Kuwait Marks 45th Anniversary as UN Member by Trying to Deport Bangladeshi Workers and by Harassing only Ex-Pats going on Holiday
By Kevin Stoda
Two weeks ago, on May 1, the International Day of Labor, Bangladeshi laborers who had not been paid in many months held a second strike for non-payment of salaries and for the fact that their employer had allowed their Kuwaiti visa to expire without renewal. This means that without wanting to be so, hundreds are currently illegal in Kuwait.
Many local news agencies noted the plight of these laborers. I also published the story of their two strikes in an Op-Ed News article.
Less than two weeks later and coinciding with the 45th Anniversary of Kuwaits entry into the United Nations, several Kuwaiti ministry personnel working in cahoots with the illegally operating Kuwaiti-owned firms (who hired the aforementioned Bangladeshi cleaning personnel and not paid them), have decided to export these same workers-who had only struck after over 8 months of not receiving pay.
CONTRADICTIONS & BAD GOVERNANCE
Kuwait's official news agency, KUNA, noted that this week is the 45th Anniversary of Kuwait becoming the 111th member of the United Nations. At the end of the government announcement KUNA stated, "Kuwait will always implement the resolutions of the UN and be an affective state working for international peace and security."
Strangely, Kuwait is breaking several humans rights rules this week in celebration of this 45th Anniversary event. The first case is the one of deporting-without pay-i.e. striking workers who had previously been cleaning Kuwait public schools for past months for free.
It was employees at the state Kuwait's Ministry of Social Affairs and Labor who had determined to try and deport these under-paid laborers prior to the government's judicial branch finishing its investigation of the illegally-functioning Kuwaiti owned cleaning firms.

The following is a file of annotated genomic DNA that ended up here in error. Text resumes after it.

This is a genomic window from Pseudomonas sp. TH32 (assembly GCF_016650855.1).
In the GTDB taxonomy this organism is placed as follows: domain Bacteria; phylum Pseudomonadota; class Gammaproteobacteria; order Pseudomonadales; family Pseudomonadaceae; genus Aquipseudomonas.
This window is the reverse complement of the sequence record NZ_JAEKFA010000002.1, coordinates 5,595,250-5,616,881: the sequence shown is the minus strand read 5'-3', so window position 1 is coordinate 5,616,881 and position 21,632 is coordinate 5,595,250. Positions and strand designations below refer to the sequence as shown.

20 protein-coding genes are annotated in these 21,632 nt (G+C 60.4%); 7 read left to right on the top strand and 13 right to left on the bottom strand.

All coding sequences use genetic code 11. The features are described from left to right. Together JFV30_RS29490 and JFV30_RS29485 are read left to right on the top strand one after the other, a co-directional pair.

In response to the governments nearly obscene recent actions, human rights activist, Dr. Faris Al-Wiqayan "censured a memorandum sent by the Ministry of Social Affairs and Labor" upon hearing of the action.
In it, Dr. Al-Wiqayan stated, "This constitutes a direct violation of human rights."
The ministry's confusing and somewhat illegal action apparently contravenes many legal procedures by the government.
One other human rights voice issued a similar statement, "The decision to deport the striking workers exposed the fact that officials are in league with officials of those defaulting companies. He also wondered why the Labor Ministry did not intervene in stipulating the salaries of those laborers that apparently does not exceed KD 20, reported Al-Qabas."
Twenty Kuwait Dinar (KD) is worth approximately 75 dollars. It is against the law in Kuwait for a company to pay less than KD 35 as a minimum wage. That is, some of the cleaning crews were being paid nearly 40 percent under the minimum wage.
POSSIBLE REASONS FOR THE BREACH OF RIGHTS